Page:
Elizabeth Gilbert – the author of the chick-lit classic Eat, Pray, Love – announced last week that the publication of her new novel, The Snow Forest, will be delayed indefinitely.
More than 500 people used Goodreads to condemn the novel – crucially without having read it. It is grossly insensitive, so the (mostly anonymous) Goodreaders argue, that Gilbert has chosen to publish a book set in Russia and about Russian people in the midst of the war in Ukraine. Never mind that the book is set in the 20th century (long before the invention of Vladimir Putin); never mind that the story is about a family who actually resisted the Soviet Union. Russia equals bad. Computer says no.
To be a Goodreader today, then, has a double meaning. You are supposedly a good, as in capable, reader, but also a good, as in virtuous, one. So eager are these readers to make the world a better place, and to rid it of evil, that they expect writers to play their part too. And if they don’t, if writers dare write about prohibited subjects (such as Russia), off with their books!
The Snow Forest is not the only book to face the Goodreads guillotine. In 2019 the young adult novel A Place for Wolves by Kosoko Jackson was withdrawn from publication after a Goodreads backlash. Reviewers objected to the book’s use of genocide as a backdrop for romance. Even Jackson, with his previous experience as a sensitivity reader, did not survive the mob. The Goodreader is a crusader, bent on cleaning up our dirty world one book at a time.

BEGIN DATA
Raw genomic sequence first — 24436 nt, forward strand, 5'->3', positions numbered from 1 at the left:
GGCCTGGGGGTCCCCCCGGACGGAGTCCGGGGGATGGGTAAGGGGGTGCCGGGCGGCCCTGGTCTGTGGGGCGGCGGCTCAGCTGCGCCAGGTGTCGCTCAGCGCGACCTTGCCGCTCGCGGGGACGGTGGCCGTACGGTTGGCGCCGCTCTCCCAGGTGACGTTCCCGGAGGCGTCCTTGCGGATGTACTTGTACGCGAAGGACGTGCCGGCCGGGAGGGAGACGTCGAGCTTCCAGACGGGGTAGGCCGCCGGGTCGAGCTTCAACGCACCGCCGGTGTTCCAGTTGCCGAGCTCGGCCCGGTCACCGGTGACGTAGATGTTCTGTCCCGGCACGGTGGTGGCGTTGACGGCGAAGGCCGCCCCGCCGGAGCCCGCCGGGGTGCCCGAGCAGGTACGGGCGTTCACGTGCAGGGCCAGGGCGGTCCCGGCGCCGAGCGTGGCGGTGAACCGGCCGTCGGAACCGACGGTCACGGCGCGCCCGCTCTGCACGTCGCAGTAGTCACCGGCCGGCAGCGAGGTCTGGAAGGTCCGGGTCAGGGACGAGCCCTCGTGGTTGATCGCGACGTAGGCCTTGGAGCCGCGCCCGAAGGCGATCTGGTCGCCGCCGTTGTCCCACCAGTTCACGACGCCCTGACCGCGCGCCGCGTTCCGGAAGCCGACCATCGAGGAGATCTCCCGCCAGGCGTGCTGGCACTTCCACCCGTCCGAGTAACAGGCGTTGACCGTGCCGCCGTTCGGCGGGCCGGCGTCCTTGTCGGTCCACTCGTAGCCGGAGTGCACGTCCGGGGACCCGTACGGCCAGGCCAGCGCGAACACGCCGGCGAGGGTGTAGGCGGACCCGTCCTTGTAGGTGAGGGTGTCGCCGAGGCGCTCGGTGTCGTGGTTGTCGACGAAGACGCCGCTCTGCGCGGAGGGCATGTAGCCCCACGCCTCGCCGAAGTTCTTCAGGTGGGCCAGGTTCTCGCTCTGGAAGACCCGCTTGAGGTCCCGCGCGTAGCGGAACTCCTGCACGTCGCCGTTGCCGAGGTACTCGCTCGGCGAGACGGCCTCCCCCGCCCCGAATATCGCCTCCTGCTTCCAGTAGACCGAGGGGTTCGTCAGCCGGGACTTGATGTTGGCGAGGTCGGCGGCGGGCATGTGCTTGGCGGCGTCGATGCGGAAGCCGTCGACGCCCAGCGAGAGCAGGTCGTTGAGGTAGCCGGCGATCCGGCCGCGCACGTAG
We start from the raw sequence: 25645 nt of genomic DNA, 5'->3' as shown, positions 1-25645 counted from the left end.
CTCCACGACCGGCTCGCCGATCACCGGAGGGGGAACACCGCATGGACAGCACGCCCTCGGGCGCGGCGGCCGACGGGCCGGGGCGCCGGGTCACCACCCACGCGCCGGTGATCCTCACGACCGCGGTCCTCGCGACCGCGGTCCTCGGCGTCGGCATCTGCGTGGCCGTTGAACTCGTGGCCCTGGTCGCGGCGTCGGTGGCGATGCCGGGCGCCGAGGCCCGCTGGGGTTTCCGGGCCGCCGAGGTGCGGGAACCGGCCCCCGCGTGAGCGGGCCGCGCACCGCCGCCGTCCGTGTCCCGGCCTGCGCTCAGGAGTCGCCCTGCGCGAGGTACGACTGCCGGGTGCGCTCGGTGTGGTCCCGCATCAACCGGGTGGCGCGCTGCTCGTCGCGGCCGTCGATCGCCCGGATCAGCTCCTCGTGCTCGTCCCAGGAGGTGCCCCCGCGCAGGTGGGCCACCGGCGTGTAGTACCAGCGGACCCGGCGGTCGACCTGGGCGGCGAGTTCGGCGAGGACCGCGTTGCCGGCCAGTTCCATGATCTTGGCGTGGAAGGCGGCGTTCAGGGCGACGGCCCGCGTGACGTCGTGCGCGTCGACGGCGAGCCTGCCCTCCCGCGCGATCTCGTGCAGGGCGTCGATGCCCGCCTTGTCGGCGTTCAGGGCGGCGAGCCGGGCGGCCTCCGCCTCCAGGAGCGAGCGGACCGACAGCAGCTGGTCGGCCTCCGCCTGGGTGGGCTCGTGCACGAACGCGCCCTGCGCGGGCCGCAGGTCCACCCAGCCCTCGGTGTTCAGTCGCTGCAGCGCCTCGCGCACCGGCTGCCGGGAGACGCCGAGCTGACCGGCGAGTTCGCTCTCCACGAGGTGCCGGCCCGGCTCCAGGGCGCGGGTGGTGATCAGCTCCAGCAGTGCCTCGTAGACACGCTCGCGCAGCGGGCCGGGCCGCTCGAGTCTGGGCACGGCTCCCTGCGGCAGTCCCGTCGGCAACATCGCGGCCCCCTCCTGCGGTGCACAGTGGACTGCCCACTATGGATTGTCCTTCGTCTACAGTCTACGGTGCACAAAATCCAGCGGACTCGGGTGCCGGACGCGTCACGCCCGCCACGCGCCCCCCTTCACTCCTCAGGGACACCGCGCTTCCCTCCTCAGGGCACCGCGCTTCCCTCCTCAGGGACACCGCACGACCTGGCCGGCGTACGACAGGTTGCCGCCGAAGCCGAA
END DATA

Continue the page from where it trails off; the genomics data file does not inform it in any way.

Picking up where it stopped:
Gilbert is a journalist and an author who has sold millions of books in many different languages. She has described the way she became a writer as similar to the way other people become “monks or nuns”. Gilbert once told the Daily Beast that she had no “Germanic Romantic” idea of losing herself in her work. Quite right. The behind-the-scenes life of a writer, I’ve often thought, is best described as squirrel-work. You spend most of your time reading, selecting small nuts of text and burying them for later use. Often these nuts stay in the ground for some time before they are needed.
What’s happened, and what is happening to Gilbert, makes me reach for a shovel, to excavate one of those kernels. In 1965 the American writer Eudora Welty wrote an essay called “Must the Novelist Crusade?”. Welty wrote that we must remember that the crusader and the novelist are on “opposite sides”. The purpose of fiction for the crusader is to advance right-thinking arguments. Conversely, the purpose of fiction for the novelist is simply to depict life as it really is.
The decision made by Gilbert and her publishers to pull The Snow Child undermines this useful distinction. By shelving her novel, Gilbert assented to the idea that novels ought to do more than just confront life and try to capture its messiness. Instead, Gilbert gave weight to the corrosive notion that only books which further certain causes, or offer clear-cut arguments, are worthy of publication. It is her obligation as a novelist to oppose the crusaders, not to kowtow to them.
Particularly a novelist like Gilbert, with millions of readers (and dollars) on her side. The material pressures on her are less than those which faced, and continue to face, JK Rowling. She did not have to bury her work because 500 people told her to do so. How many great novels would we have if they were paraded before a court of 500 before they were published? Would we have much Joyce, or Rushdie, or Nabokov? (Or Judy Blume, or DH Lawrence, or Alice Walker?)
This should be quite straightforward: writing a novel set in Russia is nothing like condoning the Russian invasion of Ukraine.
If the novelists lose the will to fight – and fighting here is indivisible from the best writerly qualities: noticing and thinking and grinding things out – then the Goodreaders gain even more power to decide what books live and die. We will all lose if that happens. For, as Whelty argued, all “right-thinking” novels are alike. Thoughtless conformity is the enemy of writing.